ASW is not just a legacy of the Cold War when submarine, towed array frigates with helicopters and maritime air all ensured that Russian submarines never got the upper hand. In 1993 as Chief of Staff to Flag Officer Submarines I visited Severomorsk and met with the Commander of the Northern Fleet who admitted to me that the Royal Navy’s ASW capability was much better and a real challenge for them.

Some would say that the submarine threat has reduced significantly since the end of the Cold War but today Russia is expanding its submarine force again and is choosing to test our resolve by deploying into the Atlantic, and further afield together with Russian Bear MPAs and threatening our shores and making efforts to track our Trident submarines as they leave their Faslane base.

Despite protests from Governments and NATO the chilling fact is that the organisations, relationships, intelligence, and capabilities that once supported a strong ASW network in the North Atlantic no longer exist. NATO, and the UK, are in a bad place with regard to Russia’s underwater resurgence. “Two things have happened” naval historian Norman Polmar has said. “One, their submarines are quieter, and two, we have dismantled a large portion of our ASW capabilities.” Developing an effective ASW capability requires the marrying of several layers of capability. Each layer has a particular function, contributing to the overall effectiveness of the UK’s ASW performance. And this includes systems and skills.

We have lost the Nimrod MPA which was so good, SOSUS has gone, Towed array frigates like the Batch 2 Type 22 have been sold for small sums to other nations. The air gap is filled at the tactical level by the Royal Navy’s Merlin HM1 ASW helicopter and its AQS-950 dipping sonar. Required to prosecute a submerged target quickly, Merlin operates from its host platform, a Type 23 frigate. The Royal Navy will have 30 Merlins, scheduled to stay in service until 2029. What is far from clear is if and for how long these numbers can survive sustained spending cuts.

Nine new Boeing P-8 Poseidon MPA have been ordered but they are not due until 2020 and they are not enough. Seven planned Astute Class SSNs is just so far off the force levels required that it will be difficult to deploy as we used to between 1970 and 2000. It is simply not enough if it is to be deployed East of Suez and be Tomahawk capable. The Type 26 frigate, the UK’s indigenous variant of the Global Combat Ship concept, will replace the Type 23s as a multi-purpose but primarily ASW platform.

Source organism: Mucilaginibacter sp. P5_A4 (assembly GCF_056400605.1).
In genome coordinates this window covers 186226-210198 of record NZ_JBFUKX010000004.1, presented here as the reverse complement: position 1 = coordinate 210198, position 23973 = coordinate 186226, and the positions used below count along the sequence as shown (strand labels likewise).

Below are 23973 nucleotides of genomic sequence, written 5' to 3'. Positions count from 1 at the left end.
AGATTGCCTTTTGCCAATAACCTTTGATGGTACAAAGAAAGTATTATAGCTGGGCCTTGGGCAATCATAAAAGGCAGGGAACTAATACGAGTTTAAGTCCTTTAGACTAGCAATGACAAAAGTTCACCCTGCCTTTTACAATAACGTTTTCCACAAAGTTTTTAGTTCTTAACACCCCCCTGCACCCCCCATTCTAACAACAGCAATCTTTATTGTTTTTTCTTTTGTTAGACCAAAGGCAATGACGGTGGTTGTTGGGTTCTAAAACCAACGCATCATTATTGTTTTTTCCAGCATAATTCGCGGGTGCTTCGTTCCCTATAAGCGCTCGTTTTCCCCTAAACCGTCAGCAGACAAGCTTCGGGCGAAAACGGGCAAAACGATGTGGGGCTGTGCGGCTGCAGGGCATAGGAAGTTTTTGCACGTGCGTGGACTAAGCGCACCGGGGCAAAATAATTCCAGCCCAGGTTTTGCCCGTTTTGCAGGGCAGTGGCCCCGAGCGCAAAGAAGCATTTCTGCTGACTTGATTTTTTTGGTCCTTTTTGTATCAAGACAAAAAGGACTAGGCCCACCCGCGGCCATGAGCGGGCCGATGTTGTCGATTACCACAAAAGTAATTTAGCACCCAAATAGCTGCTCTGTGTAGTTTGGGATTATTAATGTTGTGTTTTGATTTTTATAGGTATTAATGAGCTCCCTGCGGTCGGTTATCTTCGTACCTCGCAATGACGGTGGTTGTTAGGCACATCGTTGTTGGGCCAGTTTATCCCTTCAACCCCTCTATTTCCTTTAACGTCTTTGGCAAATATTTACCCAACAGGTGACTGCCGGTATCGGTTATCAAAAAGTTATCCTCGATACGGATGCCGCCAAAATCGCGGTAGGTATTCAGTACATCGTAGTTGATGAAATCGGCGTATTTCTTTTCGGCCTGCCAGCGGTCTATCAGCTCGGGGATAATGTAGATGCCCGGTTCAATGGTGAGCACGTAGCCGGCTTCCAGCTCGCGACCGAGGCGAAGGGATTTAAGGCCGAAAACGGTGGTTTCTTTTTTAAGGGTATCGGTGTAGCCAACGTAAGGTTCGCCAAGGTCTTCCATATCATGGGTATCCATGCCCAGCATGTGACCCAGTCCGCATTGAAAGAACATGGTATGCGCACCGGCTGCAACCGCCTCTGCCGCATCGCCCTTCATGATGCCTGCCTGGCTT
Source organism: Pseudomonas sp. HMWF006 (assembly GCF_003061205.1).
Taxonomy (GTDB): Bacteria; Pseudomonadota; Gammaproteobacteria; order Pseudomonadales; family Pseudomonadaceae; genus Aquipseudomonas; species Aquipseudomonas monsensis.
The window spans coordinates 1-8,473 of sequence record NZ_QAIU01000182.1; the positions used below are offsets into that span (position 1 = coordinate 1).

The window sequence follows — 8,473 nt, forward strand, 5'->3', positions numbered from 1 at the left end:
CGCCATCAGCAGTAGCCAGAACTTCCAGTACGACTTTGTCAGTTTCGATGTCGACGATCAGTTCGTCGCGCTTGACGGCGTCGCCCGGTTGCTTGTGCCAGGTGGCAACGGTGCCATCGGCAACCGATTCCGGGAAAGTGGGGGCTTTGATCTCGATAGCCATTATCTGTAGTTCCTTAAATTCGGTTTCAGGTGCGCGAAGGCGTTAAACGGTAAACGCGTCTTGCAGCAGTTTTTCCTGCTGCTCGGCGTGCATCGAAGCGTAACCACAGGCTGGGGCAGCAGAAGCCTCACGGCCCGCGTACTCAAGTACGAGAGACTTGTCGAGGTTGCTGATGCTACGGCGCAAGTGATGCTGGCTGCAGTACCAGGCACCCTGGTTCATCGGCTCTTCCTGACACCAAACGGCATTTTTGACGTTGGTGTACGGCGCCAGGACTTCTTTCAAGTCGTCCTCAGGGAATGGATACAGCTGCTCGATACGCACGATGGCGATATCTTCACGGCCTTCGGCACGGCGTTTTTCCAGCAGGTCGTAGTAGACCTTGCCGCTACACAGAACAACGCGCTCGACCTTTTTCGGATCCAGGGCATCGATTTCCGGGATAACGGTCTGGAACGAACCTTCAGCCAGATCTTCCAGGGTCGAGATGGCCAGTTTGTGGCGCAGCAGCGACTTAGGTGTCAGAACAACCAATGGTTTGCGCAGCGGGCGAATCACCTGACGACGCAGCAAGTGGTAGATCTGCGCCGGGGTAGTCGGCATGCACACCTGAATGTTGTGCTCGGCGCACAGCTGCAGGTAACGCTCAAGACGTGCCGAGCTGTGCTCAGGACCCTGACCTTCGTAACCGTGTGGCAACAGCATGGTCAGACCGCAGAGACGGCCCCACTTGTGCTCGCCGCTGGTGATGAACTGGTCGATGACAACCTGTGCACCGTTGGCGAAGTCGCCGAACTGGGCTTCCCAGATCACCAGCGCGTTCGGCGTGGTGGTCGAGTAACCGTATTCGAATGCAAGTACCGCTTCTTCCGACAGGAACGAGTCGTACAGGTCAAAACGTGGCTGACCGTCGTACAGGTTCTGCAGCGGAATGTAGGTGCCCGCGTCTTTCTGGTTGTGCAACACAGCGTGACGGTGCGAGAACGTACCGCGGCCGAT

The submarine threat is a significant national security issue, not just a Cold War hangover. The UK remains committed to a minimum independent strategic nuclear deterrent. Whether it is a Russian Akula or another nation’s submarine showing an interest, the single SSN supporting the deterrent is a critical strategic asset. And so is the MPA.

But an effective ASW capability is not just about protecting the deterrent. The oceans remain largely impermeable, where the simple – confirmed or otherwise – presence of a submarine can deny the use of a geographical area (as the Argentinians found out in 1982) because the risk of operating a strategic asset there is too great. Many nations are now investing in submarine capabilities. And these could pose a threat to commercial shipping transiting key maritime choke points around the world, or sea-based logistics chains supporting operations such as in Afghanistan – which a submarine is well placed to expose and exploit.

Apart from spending money on kit we can do more. First write a new UK ASW strategy that considers the Russian submarine threat and capability now and potential for the future. And then plan force levels to match the threat. Secondly, create a new ASW “Centre of Excellence” that can bring NATO’s navies together to create common NATO anti-submarine warfare tactics. And thirdly, technological readiness setting up a NATO standard for encrypted transmission of ASW sensor data.